Friday, 5 August 2011

Newsletter Issue 205, August 2011



Sam Young Newsletter


Issue 205, August 2011

Hi guys,

We have a look at what some people consider "Extreme" Job Search to be, below.

Is Privatising ACC contrary to... anything? As we contracted out of our right to sue, can we privatise? Should we? 


Don't forget, if you want to be taken off my mailing list, click here to send me a reply e-mail and I will remove your name.



"Extreme" Job Search?



Patrick Kingsley of the UK's Guardian wrote an article in June entitled "How far would you go to get a job?".

He led off with the story of an Irishman, returned from his OE but unable to find work in Ireland, who used his life savings of €2000 to put up a giant billboard asking for a job - and is now a communications executive with Irish betting group Paddy Power. Kinglsey followed up with the tale of a UK comedy producer with a narrative CV which told 'his' story of how as a child he was the sole survivor of a plane crash in British Columbia, was rescued and raised by wolves before making it back to the UK as a late-teenager; and landed a TV job partly on the strength of it.

Kingsley went on to relate two other incidences; a UK jobseeker posted 200 poster-sized CVs around Hull (and was fined!), and a Viennese media student is persuading her followers to forward a Twitter hashtag "#Hire[name]" to aid her London advertising job search (securing four interviews thus far).

Interestingly, these 'extreme' ideas aren't really extreme. Job seekers have used suitable communication channels in order to reach their chosen audience; a billboard for a communications job; a spoof comedy CV to get a laugh; and viral social media to find a promotional opening. While random placing of posters would not be good PR; pasting to noticeboards near targeted places of employment would be.

With so much media saturation, all of us have a heighted awareness of what constitutes good branding, PR and promotion. The difference is that individuals are increasingly using corporate tactics and technology. Young job seekers have the expertise to make promo films, DVDs, desktop publishing, social media and the nous to use new technologies like QR codes; as well as the tech-savvy networks to have their actions go viral.

Kingsley suggested that this was "extreme job-hunting"; 'desperate' measures taken by graduates to make their job applications stand out from the crowd. However, Richard Bolles, of "What Color is my Parachute" fame, has always taken the line that when job hunting, we must appropriately stand out from the crowd.

When trying to stand out from the crowd, there are several considerations. They are:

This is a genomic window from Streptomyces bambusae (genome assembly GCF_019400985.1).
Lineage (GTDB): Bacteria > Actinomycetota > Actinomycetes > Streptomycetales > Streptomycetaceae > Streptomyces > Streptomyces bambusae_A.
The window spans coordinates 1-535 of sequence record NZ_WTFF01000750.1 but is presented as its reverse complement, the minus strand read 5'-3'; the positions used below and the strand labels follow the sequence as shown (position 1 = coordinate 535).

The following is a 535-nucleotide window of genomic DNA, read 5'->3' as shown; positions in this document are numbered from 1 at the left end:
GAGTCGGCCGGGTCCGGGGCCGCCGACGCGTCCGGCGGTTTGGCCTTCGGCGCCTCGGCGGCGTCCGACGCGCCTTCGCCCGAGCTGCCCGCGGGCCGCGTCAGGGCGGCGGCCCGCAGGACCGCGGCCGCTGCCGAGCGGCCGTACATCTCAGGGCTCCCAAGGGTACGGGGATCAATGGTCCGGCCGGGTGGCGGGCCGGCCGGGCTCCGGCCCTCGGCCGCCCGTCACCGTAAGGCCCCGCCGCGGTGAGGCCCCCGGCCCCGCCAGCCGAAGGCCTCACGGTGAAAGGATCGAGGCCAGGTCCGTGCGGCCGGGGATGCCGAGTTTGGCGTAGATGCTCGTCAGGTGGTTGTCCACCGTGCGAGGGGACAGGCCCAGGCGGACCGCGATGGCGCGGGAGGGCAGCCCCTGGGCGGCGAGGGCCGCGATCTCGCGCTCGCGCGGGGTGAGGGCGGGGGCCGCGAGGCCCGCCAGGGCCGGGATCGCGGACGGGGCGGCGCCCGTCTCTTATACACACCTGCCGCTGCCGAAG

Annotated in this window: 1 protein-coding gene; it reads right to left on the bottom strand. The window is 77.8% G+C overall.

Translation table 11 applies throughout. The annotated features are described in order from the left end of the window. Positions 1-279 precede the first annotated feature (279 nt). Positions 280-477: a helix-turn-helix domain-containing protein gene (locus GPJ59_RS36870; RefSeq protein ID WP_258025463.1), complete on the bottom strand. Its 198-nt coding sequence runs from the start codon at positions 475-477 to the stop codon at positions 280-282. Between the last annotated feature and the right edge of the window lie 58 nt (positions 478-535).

1. Know your audience & develop your 'campaign' to suit the audiences' point of view.
  2. Use a channel that will get your audience's attention. Channels include distributed marketing (social media - Twitter, Facebook, LinkedIn, Google+, podcasts, blogs; print media - posters, billboards, flyers, CVs; film - DVD, YouTube, QR code links; in-person marketing - door to door selling, street theatre, walking sandwichboards) and direct marketing (harvesting network-contacts and emailing/mailing targeted offers to selected employers; research interviews; appointment & targeted presentations to a selected employer; specialist targeted CVs; or any distributed marketing channel targeted at a certain employer).
  3. Be yourself & show YOUR personality within your channel, so when the employer meets you, they don't get any surprises.
  4. Be simple, clear, & direct in your communication. Know your message; your brand; your unique selling-point; and what you want to say.
  5. Don’t lie or mislead.

Remember that you are aiming to get your prospective employer to take action. To do that, use the PR tool of AIDA (Morgan & Summers, 2005):

  • A - Attention (Awareness): attract the attention of the customer.
  • I - Interest: raise customer interest by demonstrating features, advantages, and benefits.
  • D - Desire: convince customers that they want and desire the product or service and that it will satisfy their needs.
  • A - Action: lead customers towards taking action and/or purchasing.

The techniques talked about here are not extreme. They are common sense when you are looking for work, and careful consideration and adoption of them will only improve your chances of getting your dream job.



References:

Bolles, Richard N. (2011). What Color is Your Parachute? USA: Ten Speed Press

Kingsley, Patrick (2011, 17 July). How far would you go to get a job? UK: The Guardian. Retrieved 7 August 2011 from http://www.guardian.co.uk/education/2011/jul/17/how-far-to-get-a-job
Morgan, Melissa Johnson, & Summers, Jane (2005). Sports Marketing. Australia: Thomson

Privatising ACC contrary to...?

Don Rennie, a Wellington Lawyer, sent a letter to the editor of the Listener, which was published in the August 6th issue.
If, as recent opinion polls suggest, we end up with a National-led government for the next three years, the new administration will no doubt claim it has a mandate to privatise ACC and sell off other state assets.
The issue is whether private insurers, or any third party, should ever be given the responsibility of determining cover and delivering statutory entitlements to injured people who have lost their legal right to sue to recover damages for their injuries. As the law has always stated, that is the responsibility of the ACC.